Tumble Dryer Not Doing Full Cycle? (do this if it keeps stopping mid cycle)

Living in a country where the weather can’t be trusted means we rely on our tumble dryer. Which makes life difficult when it stops working as it should.

In this article we’ll look at the reasons likely to cause your tumble dryer to stop mid-cycle, and ways to prevent this from happening.

Why Does My Tumble Dryer Keep Stopping?

 There are several reasons that could cause your tumble dryer to stop working mid-cycle. But before we get into that, we need to identify exactly which type of tumble dryer you own.

There are three types of tumble dryers which are;

  1. Vented Tumble Dryers
    Vented tumble dryers remove the moisture via a large hose which is vented to the outside. This limits the positioning of a vented dryer as it needs to be placed close to an outside wall, window or door.
  2. Condenser Tumble Dryers
    Condenser dryers don’t have a vent, they store the moisture removed from your clothes in a water tank which will need to be emptied regularly. As they have no need for a vent, condenser dryers can be placed anywhere (within reason) and don’t have to be placed near an outside opening.
  3. Heat Pump Tumble Dryers
    Heat pump dryers work in a very similar way to condenser dryers, they remove moisture from the laundry and store that moisture in a water tank which will need to be emptied frequently. Where heat pump dryers differ from condenser dryers is how the air is reheated and sent back through the drum to dry the clothes continuously until the laundry is dry.

SEE ALSO: Our top recommendations for each type of tumble dryer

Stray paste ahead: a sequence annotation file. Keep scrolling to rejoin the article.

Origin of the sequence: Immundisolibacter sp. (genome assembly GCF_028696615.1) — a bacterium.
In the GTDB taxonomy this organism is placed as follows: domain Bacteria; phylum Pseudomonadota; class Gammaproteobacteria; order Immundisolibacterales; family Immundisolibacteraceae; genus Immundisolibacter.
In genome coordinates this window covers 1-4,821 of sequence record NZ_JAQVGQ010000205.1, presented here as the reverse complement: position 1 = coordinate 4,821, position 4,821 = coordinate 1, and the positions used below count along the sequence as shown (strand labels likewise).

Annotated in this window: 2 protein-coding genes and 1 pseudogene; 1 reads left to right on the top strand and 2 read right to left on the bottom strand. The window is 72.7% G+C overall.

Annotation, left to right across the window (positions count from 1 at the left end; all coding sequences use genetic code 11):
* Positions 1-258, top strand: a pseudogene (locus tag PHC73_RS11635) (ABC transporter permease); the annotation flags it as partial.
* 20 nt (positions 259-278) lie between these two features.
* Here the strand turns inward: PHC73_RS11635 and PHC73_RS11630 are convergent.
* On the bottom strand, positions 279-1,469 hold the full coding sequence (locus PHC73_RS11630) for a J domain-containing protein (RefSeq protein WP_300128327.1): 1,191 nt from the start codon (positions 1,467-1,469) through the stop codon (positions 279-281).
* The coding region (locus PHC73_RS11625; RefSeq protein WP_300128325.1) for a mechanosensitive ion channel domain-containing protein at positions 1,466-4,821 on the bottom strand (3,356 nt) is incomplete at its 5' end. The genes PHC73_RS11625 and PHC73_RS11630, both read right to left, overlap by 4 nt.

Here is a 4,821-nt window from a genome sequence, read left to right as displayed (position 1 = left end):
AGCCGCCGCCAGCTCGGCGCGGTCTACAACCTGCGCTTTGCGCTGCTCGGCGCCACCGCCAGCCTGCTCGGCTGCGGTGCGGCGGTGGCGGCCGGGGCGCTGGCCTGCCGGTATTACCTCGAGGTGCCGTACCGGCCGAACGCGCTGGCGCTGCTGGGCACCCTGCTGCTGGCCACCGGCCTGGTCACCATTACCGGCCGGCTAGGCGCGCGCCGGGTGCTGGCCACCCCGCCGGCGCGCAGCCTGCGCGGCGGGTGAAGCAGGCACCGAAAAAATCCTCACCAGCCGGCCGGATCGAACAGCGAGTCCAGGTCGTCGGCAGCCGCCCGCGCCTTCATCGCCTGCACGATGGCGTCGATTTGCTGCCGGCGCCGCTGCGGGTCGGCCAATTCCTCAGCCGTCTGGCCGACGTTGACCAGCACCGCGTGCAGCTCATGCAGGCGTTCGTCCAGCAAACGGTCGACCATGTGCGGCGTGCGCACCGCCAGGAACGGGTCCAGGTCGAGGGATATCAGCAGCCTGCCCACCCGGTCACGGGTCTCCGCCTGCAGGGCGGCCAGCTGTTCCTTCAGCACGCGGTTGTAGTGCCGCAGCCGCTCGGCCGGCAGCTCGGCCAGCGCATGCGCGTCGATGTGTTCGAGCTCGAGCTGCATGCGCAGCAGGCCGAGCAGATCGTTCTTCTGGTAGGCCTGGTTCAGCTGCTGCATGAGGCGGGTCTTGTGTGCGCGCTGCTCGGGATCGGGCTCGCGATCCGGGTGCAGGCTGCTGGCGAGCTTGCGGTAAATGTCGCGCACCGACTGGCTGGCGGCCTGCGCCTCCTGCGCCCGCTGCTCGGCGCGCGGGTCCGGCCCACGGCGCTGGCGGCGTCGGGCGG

Now we have a rough idea of the different types of tumble dryers, let’s look at the probable cause of your dryer not completing its cycle.

Check The Plug

The first thing to check is that the plug is firmly connected to the socket. It might sound obvious, but a poor connection is often the cause of intermittent faults with tumble dryers.

Once you’re sure that the plug is firmly in the socket, move on to the next item on our list.

Check The Display Screen

Almost all modern tumble dryers have LED display screens which notify the user of any action needed to be taken. Things like cleaning the lint filter, emptying the water tank etc.

As all tumble dryer manufacturers design their own symbols, you’ll need to consult your user manual to identify what each symbol represents.

Check The Lint Filter

The lint filter should be cleaned after every cycle as a dirty lint filter restricts the airflow which can lead to the dryer cutting out mid-cycle.

You can often remove the lint by hand or you can use a vacuum cleaner. Once the filter is clean, remove lint from the filter housing too.

When the filter is clean, if you hold it up to the light, you should be able to see right through it. If the lint filter becomes damaged, it will need replacing.

Empty The Water Tank 

Condenser dryers have a water tank which should be emptied at the end of every cycle. If the water tank fills up with water, the dryer is likely to cut out to save flooding the floor.

This is a common reason for condenser dryers stopping mid-cycle.

Open Door (or faulty door catch)

Tumble dryers have electronic door catches that prevent the appliance from running if the door is not fully closed. These usually work perfectly but over time they can become worn.